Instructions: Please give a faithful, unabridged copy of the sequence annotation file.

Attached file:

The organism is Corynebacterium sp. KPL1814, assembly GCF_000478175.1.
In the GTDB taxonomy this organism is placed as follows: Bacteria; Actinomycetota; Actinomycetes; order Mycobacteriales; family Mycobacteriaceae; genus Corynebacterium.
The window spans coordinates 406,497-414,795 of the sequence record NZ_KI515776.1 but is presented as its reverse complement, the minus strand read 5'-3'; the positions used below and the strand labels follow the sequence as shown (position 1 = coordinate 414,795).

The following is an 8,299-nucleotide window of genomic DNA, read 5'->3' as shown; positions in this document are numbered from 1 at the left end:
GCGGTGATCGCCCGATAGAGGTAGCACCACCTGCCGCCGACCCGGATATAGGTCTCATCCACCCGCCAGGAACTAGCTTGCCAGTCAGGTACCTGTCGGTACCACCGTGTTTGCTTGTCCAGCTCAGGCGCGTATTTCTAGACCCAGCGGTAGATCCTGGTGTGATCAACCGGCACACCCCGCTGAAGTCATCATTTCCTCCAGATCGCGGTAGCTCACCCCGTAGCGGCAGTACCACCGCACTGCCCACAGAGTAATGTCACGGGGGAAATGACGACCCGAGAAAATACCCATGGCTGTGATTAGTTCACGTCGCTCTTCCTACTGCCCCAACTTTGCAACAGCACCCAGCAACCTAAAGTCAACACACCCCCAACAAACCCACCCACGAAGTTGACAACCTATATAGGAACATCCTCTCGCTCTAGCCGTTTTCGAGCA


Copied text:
The organism is Corynebacterium sp. KPL1814, assembly GCF_000478175.1.
In the GTDB taxonomy this organism is placed as follows: Bacteria; Actinomycetota; Actinomycetes; order Mycobacteriales; family Mycobacteriaceae; genus Corynebacterium.
The window spans coordinates 406,497-414,795 of the sequence record NZ_KI515776.1 but is presented as its reverse complement, the minus strand read 5'-3'; the positions used below and the strand labels follow the sequence as shown (position 1 = coordinate 414,795).

The following is an 8,299-nucleotide window of genomic DNA, read 5'->3' as shown; positions in this document are numbered from 1 at the left end:
GCGGTGATCGCCCGATAGAGGTAGCACCACCTGCCGCCGACCCGGATATAGGTCTCATCCACCCGCCAGGAACTAGCTTGCCAGTCAGGTACCTGTCGGTACCACCGTGTTTGCTTGTCCAGCTCAGGCGCGTATTTCTAGACCCAGCGGTAGATCCTGGTGTGATCAACCGGCACACCCCGCTGAAGTCATCATTTCCTCCAGATCGCGGTAGCTCACCCCGTAGCGGCAGTACCACCGCACTGCCCACAGAGTAATGTCACGGGGGAAATGACGACCCGAGAAAATACCCATGGCTGTGATTAGTTCACGTCGCTCTTCCTACTGCCCCAACTTTGCAACAGCACCCAGCAACCTAAAGTCAACACACCCCCAACAAACCCACCCACGAAGTTGACAACCTATATAGGAACATCCTCTCGCTCTAGCCGTTTTCGAGCA